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Cyclist for a cause comes ‘home’ to NJ
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Cyclist for a cause comes ‘home’ to NJ

Stopping at Hillel Yeshiva before heading into the last leg of the 3,000-mile ride from Los Angeles to New York are Tom Peled, third from left, and members of the Bike for the Fight team, from left, Dror Malovani, Eran Rozen, Roey Peleg, Luca Seres, and
Stopping at Hillel Yeshiva before heading into the last leg of the 3,000-mile ride from Los Angeles to New York are Tom Peled, third from left, and members of the Bike for the Fight team, from left, Dror Malovani, Eran Rozen, Roey Peleg, Luca Seres, and

His Oct. 19 visit to Hillel Yeshiva in Ocean was kind of a homecoming for Tom Peled. The 25-year-old Israeli was in New Jersey as the leader of a team biking across America to raise money for the Israel Cancer Research Fund.

The 3,000-mile ride from Los Angeles to New York made its next-to-last overnight stop in Monmouth County, where Peled, now studying political science at the Interdisciplinary Center in Herzliya, had lived as a boy when his father, Ramy, worked at Fort Monmouth. During that period, Tom’s mother, Tamar, taught at Hillel Yeshiva for 10 years.

Peled told NJJN his return was inspired by his father’s death in January 2011. The elder Peled had battled a rare form of abdominal cancer for eight years, often dealing with excruciating pain, yet always maintaining a determinedly optimistic viewpoint.

Devastated by his father’s passing, Tom eventually channeled his grief into something positive. “I flew to Berlin, bought a bicycle, and began a solitary bike tour that spanned 3,000 miles and took me to six countries,” he said. “When I realized how much good the trip had done for me, clearing my head and helping me to accept what had happened, I began to look for a way to make a similar effort pay off for others — especially for victims of cancer.”

Peled connected with the ICRF, and together they established the Bike for the Fight team. Major supporters of the effort include Hillel Maccabiah 2012 and Microsoft Israel, as well as President Shimon Peres and Jerusalem Mayor Nir Barkat. More than a dozen other firms and organizations also are on board.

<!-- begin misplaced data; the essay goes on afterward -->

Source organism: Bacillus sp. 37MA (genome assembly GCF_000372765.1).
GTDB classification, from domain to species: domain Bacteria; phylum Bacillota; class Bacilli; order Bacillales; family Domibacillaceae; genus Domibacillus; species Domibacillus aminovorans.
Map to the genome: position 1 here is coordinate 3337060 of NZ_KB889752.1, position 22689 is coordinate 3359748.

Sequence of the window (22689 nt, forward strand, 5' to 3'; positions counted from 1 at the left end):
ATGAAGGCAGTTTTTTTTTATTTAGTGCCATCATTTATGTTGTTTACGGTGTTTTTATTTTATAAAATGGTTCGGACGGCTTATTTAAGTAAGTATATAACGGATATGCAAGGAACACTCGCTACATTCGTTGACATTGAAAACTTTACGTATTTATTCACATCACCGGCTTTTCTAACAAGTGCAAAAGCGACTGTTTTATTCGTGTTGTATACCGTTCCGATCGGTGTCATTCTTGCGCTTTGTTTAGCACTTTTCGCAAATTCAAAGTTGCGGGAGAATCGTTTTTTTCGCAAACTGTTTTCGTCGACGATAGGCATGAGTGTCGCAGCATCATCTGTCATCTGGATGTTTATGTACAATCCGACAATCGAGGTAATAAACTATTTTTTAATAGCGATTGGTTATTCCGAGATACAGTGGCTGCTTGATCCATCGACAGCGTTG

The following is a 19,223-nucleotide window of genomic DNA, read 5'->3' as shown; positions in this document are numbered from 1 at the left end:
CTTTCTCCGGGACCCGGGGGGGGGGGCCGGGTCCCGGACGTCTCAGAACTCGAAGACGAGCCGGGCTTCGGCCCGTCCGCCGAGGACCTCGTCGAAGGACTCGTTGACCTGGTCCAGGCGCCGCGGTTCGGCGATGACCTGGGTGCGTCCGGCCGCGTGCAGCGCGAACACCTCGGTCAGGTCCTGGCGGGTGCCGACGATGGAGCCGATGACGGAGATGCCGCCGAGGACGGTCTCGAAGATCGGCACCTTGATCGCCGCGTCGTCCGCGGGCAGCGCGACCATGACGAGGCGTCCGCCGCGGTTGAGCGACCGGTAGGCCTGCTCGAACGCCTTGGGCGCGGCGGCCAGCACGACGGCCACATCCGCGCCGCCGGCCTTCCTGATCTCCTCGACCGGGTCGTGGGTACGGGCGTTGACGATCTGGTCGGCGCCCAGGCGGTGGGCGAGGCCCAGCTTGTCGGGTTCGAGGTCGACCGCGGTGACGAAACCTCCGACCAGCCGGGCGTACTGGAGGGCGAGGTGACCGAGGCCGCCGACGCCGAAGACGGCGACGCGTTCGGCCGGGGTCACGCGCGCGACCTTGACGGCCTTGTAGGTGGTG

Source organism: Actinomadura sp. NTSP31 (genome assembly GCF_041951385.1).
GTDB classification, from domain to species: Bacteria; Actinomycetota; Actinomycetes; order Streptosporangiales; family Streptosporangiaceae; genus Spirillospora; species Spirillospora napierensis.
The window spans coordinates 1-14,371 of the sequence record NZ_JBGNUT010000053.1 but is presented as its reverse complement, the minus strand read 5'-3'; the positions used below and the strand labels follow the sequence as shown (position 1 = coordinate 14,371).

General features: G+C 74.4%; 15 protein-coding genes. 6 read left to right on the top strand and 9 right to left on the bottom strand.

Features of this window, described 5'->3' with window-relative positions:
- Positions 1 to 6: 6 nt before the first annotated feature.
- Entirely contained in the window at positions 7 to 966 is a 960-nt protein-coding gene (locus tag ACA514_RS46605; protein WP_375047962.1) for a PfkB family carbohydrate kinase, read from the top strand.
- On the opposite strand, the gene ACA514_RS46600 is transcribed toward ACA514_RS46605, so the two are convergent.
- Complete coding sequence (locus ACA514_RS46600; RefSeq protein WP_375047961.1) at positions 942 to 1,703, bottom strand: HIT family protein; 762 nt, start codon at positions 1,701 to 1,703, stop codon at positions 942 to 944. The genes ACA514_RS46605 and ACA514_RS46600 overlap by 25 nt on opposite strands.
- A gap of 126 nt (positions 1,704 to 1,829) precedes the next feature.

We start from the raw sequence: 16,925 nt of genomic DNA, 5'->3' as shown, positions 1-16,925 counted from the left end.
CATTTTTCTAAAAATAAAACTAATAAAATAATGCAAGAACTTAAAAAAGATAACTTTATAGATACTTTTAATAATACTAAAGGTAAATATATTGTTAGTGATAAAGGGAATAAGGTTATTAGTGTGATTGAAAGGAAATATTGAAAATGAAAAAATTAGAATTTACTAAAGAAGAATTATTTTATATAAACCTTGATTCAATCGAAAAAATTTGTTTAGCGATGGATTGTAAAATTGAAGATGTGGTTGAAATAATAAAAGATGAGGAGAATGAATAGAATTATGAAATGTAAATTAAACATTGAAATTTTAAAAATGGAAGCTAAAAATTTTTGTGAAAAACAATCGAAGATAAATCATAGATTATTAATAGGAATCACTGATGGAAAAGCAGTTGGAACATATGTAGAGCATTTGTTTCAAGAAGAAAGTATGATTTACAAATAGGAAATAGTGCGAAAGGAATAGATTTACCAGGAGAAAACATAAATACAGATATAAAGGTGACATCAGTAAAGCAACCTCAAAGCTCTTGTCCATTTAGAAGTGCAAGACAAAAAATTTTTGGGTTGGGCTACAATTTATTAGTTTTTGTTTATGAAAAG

Joining Peled in the cross-country U.S. tour were Roey Peleg, a fellow cyclist, his childhood friend Eran Rozen, and another student, Luca Seres, who followed in a support car. Along the way, other riders linked up for shorter legs of the journey. For example, when Bike for the Fight visited Hillel Yeshiva, they were accompanied by Dror Malovani, an Israeli on leave from Microsoft Israel, and Ethan Nehemia, yet another student at the Interdisciplinary Center. Malovani and Nehemia had joined the ride in Pennsylvania.

During their three months on the road, the team rode about six hours a day. At night, they sometimes camped out under the stars and sometimes stayed with families or at facilities run by Jewish organizations.

When they reached Hillel Yeshiva, they were the featured guests at an assembly attended by some 200 students. They also spent an hour in the honors Hebrew class taught by Miriam Harary, who had been a friend of the Peled family during their stay in Monmouth.

Tom Peled also had a surprise visitor. His mother flew in from Israel so that she could be with him at the end of his long journey.

Overall, said Peled, Bike for the Fight raised nearly $100,000 by the time the team reached New Jersey, and with the ride to the finish in New York, he and his team were hoping to go over that threshold.

Peled said, “It would be very satisfying to reach this goal. ICRF makes grants of $25,000 each to promising research efforts, and this would enable us to fund four grants.”

At the Hillel Yeshiva assembly, which was hosted by head of school Rabbi Howard Bald, Peled and Peleg answered a barrage of questions from students. One wanted to know how they managed to stay safe while biking on heavily trafficked highways. Peleg responded, “Drivers are more understanding in the U.S. than they are in Israel.”

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